A chilling report has emerged that details the atrocities that at least 1,400 non-Muslim children faced at the hands of Muslims for 16 years in Great Britain because authorities feared they would be viewed as racist.
BBC reports that children as young as 11 were beaten, trafficked and raped by large numbers of men between 1997 and 2013 in Rotherham, South Yorkshire, according to a review into child protective services. The worst part is that over a third of the cases were known by authorities, who were afraid to speak up because of the ethnic and religious backgrounds of the attackers.
“Several staff described their nervousness about identifying the ethnic origins of perpetrators for fear of being thought racist,” according to the report’s author, Professor Alexis Jay.
Jay blamed the “blatant” collective failures of the council’s leadership and concluded that “It is hard to describe the appalling nature of the abuse that child victims suffered.”
Authorities Ignore 1,400 Non-Muslim Children Repeatedly Attacked By Muslim Rape Gangs
The chilling details of Jay’s report revealed:
Victims were doused in petrol and threatened with being set alight, terrorized with guns, made to witness brutally-violent rapes and told they would be the next if they spoke out.
They were raped by multiple perpetrators, trafficked to other towns and cities in the north of England, abducted, beaten and intimidated.
One victim described gang rape as “a way of life”
Police “regarded many child victims with contempt”
Some fathers tried to rescue their children from abuse but were arrested themselves;
The approximate figure of 1,400 abuse victims is likely to be a conservative estimate of the true scale of abuse.
The majority of the perpetrators were Pakistani, according to Jay’s report. Because of this, others wouldn’t report alleged abuses out of fear they’d be labeled as racist.
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One of the victims said that “gang rape” became a way of life for some of the girls who grew up in Rotherham with her. Fathers would also try to track down their daughters to remove them from the homes where they were abused only to be arrested after the police were called to the scene.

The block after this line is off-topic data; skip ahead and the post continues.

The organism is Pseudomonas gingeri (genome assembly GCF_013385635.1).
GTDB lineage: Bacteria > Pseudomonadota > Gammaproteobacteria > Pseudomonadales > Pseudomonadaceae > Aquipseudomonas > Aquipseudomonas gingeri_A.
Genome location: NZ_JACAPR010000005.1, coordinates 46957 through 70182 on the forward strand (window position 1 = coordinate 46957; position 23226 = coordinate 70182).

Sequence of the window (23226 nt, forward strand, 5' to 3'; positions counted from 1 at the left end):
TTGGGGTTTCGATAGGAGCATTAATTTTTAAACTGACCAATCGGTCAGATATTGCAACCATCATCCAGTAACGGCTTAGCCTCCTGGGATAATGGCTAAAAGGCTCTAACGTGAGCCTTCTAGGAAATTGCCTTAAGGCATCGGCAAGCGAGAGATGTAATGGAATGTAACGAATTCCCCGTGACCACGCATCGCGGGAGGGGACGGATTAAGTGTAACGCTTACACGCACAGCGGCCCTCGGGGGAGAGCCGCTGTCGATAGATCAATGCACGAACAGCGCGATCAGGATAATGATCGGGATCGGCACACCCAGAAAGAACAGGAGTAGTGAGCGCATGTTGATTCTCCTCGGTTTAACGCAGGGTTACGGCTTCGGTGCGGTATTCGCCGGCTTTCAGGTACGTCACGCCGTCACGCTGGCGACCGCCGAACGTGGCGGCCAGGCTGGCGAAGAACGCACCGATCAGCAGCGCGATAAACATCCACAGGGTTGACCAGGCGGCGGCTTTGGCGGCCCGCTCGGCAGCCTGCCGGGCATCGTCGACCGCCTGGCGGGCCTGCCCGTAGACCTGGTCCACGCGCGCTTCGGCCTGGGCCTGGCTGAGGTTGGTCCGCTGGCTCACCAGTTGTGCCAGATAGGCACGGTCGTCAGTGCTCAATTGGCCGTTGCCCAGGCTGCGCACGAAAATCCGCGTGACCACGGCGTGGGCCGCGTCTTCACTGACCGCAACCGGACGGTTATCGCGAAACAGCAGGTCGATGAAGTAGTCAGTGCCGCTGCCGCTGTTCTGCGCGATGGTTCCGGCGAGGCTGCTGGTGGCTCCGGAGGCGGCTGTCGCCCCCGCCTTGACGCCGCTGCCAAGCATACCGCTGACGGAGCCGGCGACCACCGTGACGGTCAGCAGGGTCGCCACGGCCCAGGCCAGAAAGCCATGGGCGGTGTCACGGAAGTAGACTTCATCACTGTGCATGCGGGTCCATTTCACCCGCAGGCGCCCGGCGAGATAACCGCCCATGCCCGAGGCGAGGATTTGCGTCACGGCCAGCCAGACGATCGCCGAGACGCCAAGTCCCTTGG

According to Jay, the systematic failures within CPS happened despite three reports between 2002 and 2006, that both the council and police were aware of, “which could not have been clearer in the description of the situation in Rotherham.”
Jay says that the first of the reports were “effectively suppressed” because senior officials denied the data was true, and the other two reports were just flat out ignored. Councillors seemed to dismiss the reports as isolated incidents even though they documented widespread abuse.
“Others remembered clear direction from their managers not to [acknowledge the reports],” according to Jay.
Many of the victims believed that the perpetrators were their boyfriends who would shower them with gifts, drugs and alcohol. Some of them still don’t even believe that they were victims of abuse and groomed for sexual pleasure.
Some of the victims had serious mental issues and others from broken homes. Almost all of them had dysfunctional families with parents that suffered from addiction, sexually abused or would beat them.
The girls were eventually rescued by police and taken out of the abusive homes after being monitored by CPS, but it was too little too late.
“I was a child and they should have stepped in,” one of the victims said.
“No matter what’s done now… it’s not going to change that it was too late, it should have been stopped and prevented.”
You can read the full report here.